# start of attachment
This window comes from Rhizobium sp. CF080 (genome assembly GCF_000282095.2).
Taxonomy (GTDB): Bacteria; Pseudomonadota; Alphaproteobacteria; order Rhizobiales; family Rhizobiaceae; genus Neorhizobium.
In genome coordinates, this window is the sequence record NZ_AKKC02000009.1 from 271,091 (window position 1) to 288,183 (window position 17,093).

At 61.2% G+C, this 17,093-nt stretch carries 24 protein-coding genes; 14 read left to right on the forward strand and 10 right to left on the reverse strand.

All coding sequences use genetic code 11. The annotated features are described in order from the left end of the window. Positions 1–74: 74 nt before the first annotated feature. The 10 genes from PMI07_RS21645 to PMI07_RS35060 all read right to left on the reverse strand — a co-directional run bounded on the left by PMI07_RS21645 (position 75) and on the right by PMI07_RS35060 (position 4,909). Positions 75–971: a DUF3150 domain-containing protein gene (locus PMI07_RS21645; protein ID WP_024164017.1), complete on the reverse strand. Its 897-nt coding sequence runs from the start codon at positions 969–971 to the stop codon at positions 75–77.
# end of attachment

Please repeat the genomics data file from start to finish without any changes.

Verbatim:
This window comes from Rhizobium sp. CF080 (genome assembly GCF_000282095.2).
Taxonomy (GTDB): Bacteria; Pseudomonadota; Alphaproteobacteria; order Rhizobiales; family Rhizobiaceae; genus Neorhizobium.
In genome coordinates, this window is the sequence record NZ_AKKC02000009.1 from 271,091 (window position 1) to 288,183 (window position 17,093).

At 61.2% G+C, this 17,093-nt stretch carries 24 protein-coding genes; 14 read left to right on the forward strand and 10 right to left on the reverse strand.

All coding sequences use genetic code 11. The annotated features are described in order from the left end of the window. Positions 1–74: 74 nt before the first annotated feature. The 10 genes from PMI07_RS21645 to PMI07_RS35060 all read right to left on the reverse strand — a co-directional run bounded on the left by PMI07_RS21645 (position 75) and on the right by PMI07_RS35060 (position 4,909). Positions 75–971: a DUF3150 domain-containing protein gene (locus PMI07_RS21645; protein ID WP_024164017.1), complete on the reverse strand. Its 897-nt coding sequence runs from the start codon at positions 969–971 to the stop codon at positions 75–77.